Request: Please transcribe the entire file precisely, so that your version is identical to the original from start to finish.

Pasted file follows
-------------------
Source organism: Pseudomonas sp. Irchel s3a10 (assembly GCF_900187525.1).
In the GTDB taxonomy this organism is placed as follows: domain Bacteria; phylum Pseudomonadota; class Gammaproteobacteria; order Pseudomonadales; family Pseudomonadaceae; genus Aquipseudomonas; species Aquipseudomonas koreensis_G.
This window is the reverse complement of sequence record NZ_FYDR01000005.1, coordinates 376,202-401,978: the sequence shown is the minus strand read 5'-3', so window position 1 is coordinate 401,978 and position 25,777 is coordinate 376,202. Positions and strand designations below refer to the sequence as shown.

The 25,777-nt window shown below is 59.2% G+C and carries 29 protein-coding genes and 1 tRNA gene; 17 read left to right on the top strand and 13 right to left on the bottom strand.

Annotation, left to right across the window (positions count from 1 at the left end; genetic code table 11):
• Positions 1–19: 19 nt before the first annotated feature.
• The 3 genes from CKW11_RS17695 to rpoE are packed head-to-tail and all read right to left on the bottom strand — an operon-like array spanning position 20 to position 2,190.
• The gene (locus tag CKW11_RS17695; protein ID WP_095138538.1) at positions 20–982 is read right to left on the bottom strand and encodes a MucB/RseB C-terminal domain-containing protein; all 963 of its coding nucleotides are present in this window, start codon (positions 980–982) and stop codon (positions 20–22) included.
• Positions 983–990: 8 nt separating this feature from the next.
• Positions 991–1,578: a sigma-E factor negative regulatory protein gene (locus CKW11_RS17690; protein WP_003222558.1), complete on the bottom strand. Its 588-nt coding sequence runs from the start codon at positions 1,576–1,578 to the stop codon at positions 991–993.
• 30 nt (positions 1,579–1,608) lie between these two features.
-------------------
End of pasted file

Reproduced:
Source organism: Pseudomonas sp. Irchel s3a10 (assembly GCF_900187525.1).
In the GTDB taxonomy this organism is placed as follows: domain Bacteria; phylum Pseudomonadota; class Gammaproteobacteria; order Pseudomonadales; family Pseudomonadaceae; genus Aquipseudomonas; species Aquipseudomonas koreensis_G.
This window is the reverse complement of sequence record NZ_FYDR01000005.1, coordinates 376,202-401,978: the sequence shown is the minus strand read 5'-3', so window position 1 is coordinate 401,978 and position 25,777 is coordinate 376,202. Positions and strand designations below refer to the sequence as shown.

The 25,777-nt window shown below is 59.2% G+C and carries 29 protein-coding genes and 1 tRNA gene; 17 read left to right on the top strand and 13 right to left on the bottom strand.

Annotation, left to right across the window (positions count from 1 at the left end; genetic code table 11):
• Positions 1–19: 19 nt before the first annotated feature.
• The 3 genes from CKW11_RS17695 to rpoE are packed head-to-tail and all read right to left on the bottom strand — an operon-like array spanning position 20 to position 2,190.
• The gene (locus tag CKW11_RS17695; protein ID WP_095138538.1) at positions 20–982 is read right to left on the bottom strand and encodes a MucB/RseB C-terminal domain-containing protein; all 963 of its coding nucleotides are present in this window, start codon (positions 980–982) and stop codon (positions 20–22) included.
• Positions 983–990: 8 nt separating this feature from the next.
• Positions 991–1,578: a sigma-E factor negative regulatory protein gene (locus CKW11_RS17690; protein WP_003222558.1), complete on the bottom strand. Its 588-nt coding sequence runs from the start codon at positions 1,576–1,578 to the stop codon at positions 991–993.
• 30 nt (positions 1,579–1,608) lie between these two features.